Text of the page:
NY Times Endorses Tim Wu For Lieutenant Governor, But Chickens Out On Endorsing His Running Mate, Zephyr Teachout
from the take-a-stand dept
So it was great to see the NY Times (whose opinion actually does carry significant weight in NY) strongly endorse Wu for Lieutenant Governor today:
Mr. Wu, a political newcomer, offers a fresh perspective and a new voice to counter Albany’s entrenched players. Ms. Hochul does not, and she has a deeply troubling record on health reform, gun control and environmental deregulation. For these reasons, we recommend Mr. Wu in the Democratic primary.However, in a bizarre move, yesterday the same paper refused to endorse either Cuomo or Teachout in an article that really reads like an endorsement of Teachout, but where someone was too chicken to pull the trigger and actually endorse Teachout. It slams Cuomo and praises Teachout throughout the piece. Here's a snippet:
[....] Although he lacks time in politics, Mr. Wu has an impressive record in the legal field, particularly in Internet law and policy. Widely known for coining the phrase “net neutrality,” he has been an adviser to the Federal Trade Commission as part of his efforts on behalf of consumers to keep the Internet from “becoming too corporatized.”
As lieutenant governor, he wants to speak out on complicated issues that are too often ignored in Albany like immigrant rights and broadband access needed by more than a million New Yorkers. Those would be worthy pursuits, but he will also have to learn quickly how to navigate Albany’s difficult politics to make his views heard.
Mr. Cuomo became governor on that platform and recorded several impressive achievements, but he failed to perform Job 1. The state government remains as subservient to big money as ever, and Mr. Cuomo resisted and even shut down opportunities to fix it. Because he broke his most important promise, we have decided not to make an endorsement for the Democratic primary on Sept. 9.So, uh, why not endorse Teachout? Well, because she doesn't have enough "experience." And yes, that seems to contradict exactly what they said about Wu, who also doesn't have much experience. But the NYT tries to explain this away by saying that the Lt. Governor's job has much less responsibility (which is true) and thus experience isn't as big a deal. But, really, everyone who becomes governor doesn't have experience being governor before (and lots of people get elected to such leadership positions with even less experience). Teachout has been heavily involved in a number of policy issues for quite some time.
His opponent in the primary is Zephyr Teachout, a professor at Fordham Law School who is a national expert on political corruption and an advocate of precisely the kind of transparency and political reform that Albany needs. Her description of Mr. Cuomo as part of a broken system “where public servants just end up serving the wealthy” is exactly on point....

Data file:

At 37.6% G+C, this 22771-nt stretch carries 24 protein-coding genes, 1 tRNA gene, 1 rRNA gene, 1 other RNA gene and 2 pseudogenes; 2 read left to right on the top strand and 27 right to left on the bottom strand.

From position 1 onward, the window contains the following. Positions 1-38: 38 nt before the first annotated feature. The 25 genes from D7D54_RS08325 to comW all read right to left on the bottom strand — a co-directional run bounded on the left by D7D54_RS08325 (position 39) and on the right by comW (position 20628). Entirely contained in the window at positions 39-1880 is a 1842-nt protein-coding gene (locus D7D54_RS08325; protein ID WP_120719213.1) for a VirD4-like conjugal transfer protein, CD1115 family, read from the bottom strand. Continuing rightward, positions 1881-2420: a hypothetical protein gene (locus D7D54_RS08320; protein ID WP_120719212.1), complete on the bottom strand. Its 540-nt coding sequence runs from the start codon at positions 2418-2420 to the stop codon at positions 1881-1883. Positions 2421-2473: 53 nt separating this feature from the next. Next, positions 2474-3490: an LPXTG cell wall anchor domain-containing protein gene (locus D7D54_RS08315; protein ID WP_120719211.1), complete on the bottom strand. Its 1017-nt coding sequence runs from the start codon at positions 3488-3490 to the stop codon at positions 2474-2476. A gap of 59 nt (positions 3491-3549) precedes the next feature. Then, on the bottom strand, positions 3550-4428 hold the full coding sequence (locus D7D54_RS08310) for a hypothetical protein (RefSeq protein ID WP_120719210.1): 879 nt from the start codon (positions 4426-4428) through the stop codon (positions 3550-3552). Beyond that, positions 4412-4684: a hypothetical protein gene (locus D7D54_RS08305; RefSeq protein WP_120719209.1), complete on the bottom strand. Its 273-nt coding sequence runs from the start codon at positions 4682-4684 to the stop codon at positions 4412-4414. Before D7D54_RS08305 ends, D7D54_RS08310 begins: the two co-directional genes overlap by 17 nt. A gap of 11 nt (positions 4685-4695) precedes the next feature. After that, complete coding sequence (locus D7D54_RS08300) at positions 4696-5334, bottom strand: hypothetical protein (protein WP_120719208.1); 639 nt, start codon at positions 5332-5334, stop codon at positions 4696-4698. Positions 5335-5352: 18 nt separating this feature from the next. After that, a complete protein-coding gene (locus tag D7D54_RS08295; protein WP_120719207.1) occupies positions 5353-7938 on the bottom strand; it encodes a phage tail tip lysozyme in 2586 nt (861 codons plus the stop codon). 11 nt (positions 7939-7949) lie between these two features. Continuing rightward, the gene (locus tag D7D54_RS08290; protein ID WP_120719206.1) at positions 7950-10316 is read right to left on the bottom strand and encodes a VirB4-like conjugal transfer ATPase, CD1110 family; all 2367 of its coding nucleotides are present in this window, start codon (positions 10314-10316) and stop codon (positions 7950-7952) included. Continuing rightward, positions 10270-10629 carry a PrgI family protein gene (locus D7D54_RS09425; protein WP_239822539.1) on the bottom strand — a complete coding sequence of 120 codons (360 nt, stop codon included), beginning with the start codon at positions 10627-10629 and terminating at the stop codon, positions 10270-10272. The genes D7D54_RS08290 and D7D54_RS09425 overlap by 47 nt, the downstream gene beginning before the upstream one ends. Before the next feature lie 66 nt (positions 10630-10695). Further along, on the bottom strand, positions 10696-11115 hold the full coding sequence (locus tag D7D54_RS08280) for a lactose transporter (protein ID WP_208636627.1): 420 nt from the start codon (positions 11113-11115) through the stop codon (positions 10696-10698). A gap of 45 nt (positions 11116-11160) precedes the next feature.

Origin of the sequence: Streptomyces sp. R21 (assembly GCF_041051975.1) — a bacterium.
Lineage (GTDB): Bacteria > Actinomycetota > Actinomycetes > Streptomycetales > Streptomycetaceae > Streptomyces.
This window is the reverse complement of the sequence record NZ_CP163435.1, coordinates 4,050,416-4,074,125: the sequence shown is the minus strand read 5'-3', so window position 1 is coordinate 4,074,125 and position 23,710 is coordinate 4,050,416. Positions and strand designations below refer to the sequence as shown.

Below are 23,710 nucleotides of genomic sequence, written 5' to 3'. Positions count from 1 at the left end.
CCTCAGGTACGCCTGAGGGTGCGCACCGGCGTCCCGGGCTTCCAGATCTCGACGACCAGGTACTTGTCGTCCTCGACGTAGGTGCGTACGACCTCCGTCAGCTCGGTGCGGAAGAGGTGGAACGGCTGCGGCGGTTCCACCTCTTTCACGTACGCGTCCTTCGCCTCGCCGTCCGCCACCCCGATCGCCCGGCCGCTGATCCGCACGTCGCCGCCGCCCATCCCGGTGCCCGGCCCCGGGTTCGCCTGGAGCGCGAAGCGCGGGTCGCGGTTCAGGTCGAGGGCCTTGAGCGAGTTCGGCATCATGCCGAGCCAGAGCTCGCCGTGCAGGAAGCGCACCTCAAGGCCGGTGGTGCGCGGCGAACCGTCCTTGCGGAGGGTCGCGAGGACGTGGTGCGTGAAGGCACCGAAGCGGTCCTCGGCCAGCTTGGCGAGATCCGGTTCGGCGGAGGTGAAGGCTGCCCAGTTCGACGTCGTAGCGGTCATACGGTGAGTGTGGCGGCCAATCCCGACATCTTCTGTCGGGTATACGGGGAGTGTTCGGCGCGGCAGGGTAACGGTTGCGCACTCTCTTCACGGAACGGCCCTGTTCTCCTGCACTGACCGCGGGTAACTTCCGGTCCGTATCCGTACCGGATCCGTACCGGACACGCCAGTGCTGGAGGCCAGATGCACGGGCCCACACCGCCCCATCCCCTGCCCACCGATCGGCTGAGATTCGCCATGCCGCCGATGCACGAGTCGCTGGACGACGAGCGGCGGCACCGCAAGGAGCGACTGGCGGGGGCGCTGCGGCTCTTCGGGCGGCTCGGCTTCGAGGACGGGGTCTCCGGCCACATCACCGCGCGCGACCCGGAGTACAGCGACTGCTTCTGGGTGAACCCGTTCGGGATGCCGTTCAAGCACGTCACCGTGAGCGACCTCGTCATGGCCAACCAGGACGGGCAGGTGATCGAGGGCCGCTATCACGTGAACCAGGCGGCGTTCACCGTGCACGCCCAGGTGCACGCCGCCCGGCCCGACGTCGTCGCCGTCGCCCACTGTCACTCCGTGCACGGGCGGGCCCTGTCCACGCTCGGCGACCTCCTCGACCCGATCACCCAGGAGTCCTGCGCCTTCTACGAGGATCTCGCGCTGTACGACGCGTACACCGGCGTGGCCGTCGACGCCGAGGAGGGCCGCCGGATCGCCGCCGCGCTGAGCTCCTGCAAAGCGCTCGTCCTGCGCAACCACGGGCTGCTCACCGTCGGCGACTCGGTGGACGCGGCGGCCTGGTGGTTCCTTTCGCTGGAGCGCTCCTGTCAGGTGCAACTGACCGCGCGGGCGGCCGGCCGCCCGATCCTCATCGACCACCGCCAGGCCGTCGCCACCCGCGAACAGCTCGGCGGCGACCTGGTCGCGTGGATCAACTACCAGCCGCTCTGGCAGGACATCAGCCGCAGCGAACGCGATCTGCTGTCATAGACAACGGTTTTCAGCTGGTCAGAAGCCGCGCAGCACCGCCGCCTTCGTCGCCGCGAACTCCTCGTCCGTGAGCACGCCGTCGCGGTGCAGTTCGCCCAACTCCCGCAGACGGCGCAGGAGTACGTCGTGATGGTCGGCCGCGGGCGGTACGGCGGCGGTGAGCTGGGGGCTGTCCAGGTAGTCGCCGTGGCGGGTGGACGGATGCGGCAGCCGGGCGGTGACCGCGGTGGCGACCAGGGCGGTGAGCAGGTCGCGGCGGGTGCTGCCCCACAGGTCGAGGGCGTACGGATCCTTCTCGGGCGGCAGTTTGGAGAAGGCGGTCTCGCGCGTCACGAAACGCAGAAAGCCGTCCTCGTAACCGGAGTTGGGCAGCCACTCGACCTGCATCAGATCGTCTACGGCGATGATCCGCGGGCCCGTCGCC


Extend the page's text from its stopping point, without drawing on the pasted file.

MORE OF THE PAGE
As Gawker's Tom Scocca rightly notes, the NY Times' logic appears to be as follows:
In other words, Zephyr Teachout can't replace Cuomo as governor because she is not already the governor.The NY Times further rationalizes its failure to endorse Teachout, who the editorial board clearly likes better, because she has no chance. This is a typical, cynical and pointless "church of the savvy" move, in which the press likes to call things based on what they think will happen, based on their "savviness" in understanding the political process more than the public who actually votes. But that's why we have elections. Sometimes the "savvy" are wrong. Just ask Eric Cantor.
It is true that Teachout is not an experienced politician. The experienced politicians in New York State are hacks and criminals. That is the situation that the New York Times editorial board would like you to believe it cares about.
Yet the Times will not back the nomination of someone who comes from outside of the state's culture of political corruption—not some reckless crank, a goldbug or anti-vaccinationist or animal-rights activist, but a degree-holding product of Yale and Duke, a former law clerk, a person who works full-time at understanding the process of political reform.
What other credentials would the Times ask a political reformer to have?
The NY Times further dings Teachout because she doesn't have experience in politics (even if she has tremendous policy experience), noting that the governor has to get legislation passed, but Scocca again points out how silly this charge is:
So rather than risk the possibility of failed reform, voters should resign themselves to the certainty of failed reform. On a practical level, then, the Times' attitude toward corruption in Albany is identical to Cuomo's: Accept the fact that nothing will ever change.While the endorsement of Wu is nice to see, that was a "safe" way to pretend to support reform. The NY Times could have taken a real stand by endorsing both Teachout and Wu, but it chose to take the "easy" way out.